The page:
DENVER -- "Fire and fury." "They'll regret it." "Big big trouble."
These are just some of the phrases President Donald Trump has uttered in the past week regarding North Korea -- not to mention tweets.
But how do Trump's comments compare to other presidents? Turns out threatening language has been used by many presidents in the past.
"There can be no peace in the world until the military power of Japan is destroyed." -- President Harry Truman
"It is pointless for them to develop nuclear weapons because if they used them it would be the end of their country." -- President Bill Clinton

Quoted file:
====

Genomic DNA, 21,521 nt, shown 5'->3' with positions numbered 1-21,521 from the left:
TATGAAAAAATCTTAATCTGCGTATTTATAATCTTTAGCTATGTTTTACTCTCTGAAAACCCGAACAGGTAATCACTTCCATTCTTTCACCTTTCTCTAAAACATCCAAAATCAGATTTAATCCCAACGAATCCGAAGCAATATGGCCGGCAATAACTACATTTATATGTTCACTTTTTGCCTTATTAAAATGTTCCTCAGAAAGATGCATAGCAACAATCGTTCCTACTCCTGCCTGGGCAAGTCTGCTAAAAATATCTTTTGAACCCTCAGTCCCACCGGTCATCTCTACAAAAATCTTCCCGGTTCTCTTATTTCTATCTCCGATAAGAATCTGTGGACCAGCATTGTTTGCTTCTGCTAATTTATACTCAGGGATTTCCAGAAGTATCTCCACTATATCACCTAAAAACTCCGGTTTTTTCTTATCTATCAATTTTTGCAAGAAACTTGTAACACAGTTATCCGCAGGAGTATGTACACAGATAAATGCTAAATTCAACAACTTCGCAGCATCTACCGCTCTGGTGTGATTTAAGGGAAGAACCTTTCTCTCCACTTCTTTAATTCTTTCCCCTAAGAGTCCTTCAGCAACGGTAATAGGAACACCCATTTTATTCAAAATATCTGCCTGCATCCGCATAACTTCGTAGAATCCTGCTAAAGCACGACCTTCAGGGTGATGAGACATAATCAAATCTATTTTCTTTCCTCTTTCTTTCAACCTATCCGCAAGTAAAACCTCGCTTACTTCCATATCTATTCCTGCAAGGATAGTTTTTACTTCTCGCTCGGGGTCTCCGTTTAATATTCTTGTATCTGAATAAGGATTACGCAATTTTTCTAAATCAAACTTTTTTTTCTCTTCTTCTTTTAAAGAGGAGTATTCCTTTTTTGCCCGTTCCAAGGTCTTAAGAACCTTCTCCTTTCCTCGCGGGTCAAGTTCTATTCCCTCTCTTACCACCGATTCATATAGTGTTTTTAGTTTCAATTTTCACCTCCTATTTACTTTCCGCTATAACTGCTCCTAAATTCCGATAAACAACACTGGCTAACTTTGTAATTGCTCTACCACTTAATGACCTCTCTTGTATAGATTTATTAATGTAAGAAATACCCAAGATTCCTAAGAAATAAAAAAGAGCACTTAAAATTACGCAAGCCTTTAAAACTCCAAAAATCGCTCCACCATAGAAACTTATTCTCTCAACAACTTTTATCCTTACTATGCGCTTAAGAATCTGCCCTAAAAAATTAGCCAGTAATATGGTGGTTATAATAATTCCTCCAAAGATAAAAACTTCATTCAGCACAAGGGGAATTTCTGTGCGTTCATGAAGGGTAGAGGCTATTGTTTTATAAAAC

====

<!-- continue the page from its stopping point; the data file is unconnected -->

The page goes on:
"Saddam Hussein and his sons must leave Iraq within 48 hours." -- President George W Bush.
But what makes Trump different, according to experts, is the apparent off-the-cuff nature of the remarks.
Traditionally, "war threats" are done after consulting a president's National Security team.
"President's words always have meaning," said professor Norman Provizer, who studies presidential history at Metro State University of Denver.
"Presidents have to always recognize the consequences of situations and that is where improvisation get's problematic."
Some military experts -- including Congressman Mike Coffman -- have praised the president's improvised nature with this, calling it a tactic.
"It's just a dangerous tactic when the stakes are very high," Provizer said.